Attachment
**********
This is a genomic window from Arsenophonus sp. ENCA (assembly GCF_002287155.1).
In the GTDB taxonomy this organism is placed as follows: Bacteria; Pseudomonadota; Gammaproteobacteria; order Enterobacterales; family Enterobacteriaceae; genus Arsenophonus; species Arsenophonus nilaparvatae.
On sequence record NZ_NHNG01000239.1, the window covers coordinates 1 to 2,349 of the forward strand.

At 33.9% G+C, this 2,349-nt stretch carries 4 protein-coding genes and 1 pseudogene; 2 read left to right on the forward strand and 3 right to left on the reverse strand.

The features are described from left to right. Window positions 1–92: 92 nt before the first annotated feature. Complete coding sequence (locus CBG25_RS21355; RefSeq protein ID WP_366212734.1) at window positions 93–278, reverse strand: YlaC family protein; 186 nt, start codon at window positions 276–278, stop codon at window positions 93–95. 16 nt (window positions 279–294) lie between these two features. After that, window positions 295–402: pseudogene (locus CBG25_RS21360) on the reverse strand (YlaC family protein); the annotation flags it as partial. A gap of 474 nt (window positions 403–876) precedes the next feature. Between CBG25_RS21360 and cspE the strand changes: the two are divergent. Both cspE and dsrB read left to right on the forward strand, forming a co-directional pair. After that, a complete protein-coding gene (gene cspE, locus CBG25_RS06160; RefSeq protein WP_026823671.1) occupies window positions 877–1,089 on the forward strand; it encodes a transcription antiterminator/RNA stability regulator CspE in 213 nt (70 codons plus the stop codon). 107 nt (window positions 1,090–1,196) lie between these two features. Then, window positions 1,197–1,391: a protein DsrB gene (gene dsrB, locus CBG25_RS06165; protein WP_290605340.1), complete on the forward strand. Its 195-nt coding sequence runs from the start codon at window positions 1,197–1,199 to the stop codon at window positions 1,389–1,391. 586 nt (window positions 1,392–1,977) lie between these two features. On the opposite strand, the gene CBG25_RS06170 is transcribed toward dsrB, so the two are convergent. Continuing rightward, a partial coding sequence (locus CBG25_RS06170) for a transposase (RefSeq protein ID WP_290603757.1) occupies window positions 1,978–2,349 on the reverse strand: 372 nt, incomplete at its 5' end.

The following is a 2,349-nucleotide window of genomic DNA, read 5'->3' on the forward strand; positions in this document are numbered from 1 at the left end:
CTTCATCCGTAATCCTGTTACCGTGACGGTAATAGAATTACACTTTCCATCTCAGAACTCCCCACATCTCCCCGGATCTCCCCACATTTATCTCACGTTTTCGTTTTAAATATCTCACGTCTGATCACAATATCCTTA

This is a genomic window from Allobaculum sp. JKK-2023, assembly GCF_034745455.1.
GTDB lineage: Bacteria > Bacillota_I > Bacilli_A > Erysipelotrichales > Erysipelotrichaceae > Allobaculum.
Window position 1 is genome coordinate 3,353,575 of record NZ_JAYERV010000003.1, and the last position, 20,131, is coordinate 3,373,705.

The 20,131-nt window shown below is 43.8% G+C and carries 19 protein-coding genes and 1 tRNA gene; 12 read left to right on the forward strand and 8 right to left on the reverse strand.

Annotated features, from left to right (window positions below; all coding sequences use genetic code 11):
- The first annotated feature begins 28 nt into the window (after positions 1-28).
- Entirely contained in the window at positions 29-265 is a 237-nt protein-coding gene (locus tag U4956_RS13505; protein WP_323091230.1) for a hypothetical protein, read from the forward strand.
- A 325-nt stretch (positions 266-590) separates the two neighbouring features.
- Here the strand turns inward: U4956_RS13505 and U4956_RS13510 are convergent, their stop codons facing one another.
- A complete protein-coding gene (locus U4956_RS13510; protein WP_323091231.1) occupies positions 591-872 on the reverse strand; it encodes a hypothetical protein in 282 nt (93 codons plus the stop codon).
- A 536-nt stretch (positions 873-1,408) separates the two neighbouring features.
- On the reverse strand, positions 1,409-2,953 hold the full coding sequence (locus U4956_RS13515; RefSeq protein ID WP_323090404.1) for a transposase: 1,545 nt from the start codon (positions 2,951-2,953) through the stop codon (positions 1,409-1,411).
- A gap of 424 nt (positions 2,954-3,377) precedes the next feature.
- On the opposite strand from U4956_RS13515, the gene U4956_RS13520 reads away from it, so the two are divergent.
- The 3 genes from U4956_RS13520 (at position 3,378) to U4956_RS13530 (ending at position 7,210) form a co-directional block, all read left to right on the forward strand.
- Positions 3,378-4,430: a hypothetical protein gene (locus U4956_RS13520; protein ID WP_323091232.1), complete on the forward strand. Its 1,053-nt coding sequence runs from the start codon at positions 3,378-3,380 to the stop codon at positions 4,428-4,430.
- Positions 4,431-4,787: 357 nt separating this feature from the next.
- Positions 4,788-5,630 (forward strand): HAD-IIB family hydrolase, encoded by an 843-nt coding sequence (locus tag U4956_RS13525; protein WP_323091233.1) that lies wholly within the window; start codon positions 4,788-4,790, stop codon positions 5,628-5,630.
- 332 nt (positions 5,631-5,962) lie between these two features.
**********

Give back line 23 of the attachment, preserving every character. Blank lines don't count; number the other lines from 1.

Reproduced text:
- Positions 3,378-4,430: a hypothetical protein gene (locus U4956_RS13520; protein ID WP_323091232.1), complete on the forward strand. Its 1,053-nt coding sequence runs from the start codon at positions 3,378-3,380 to the stop codon at positions 4,428-4,430.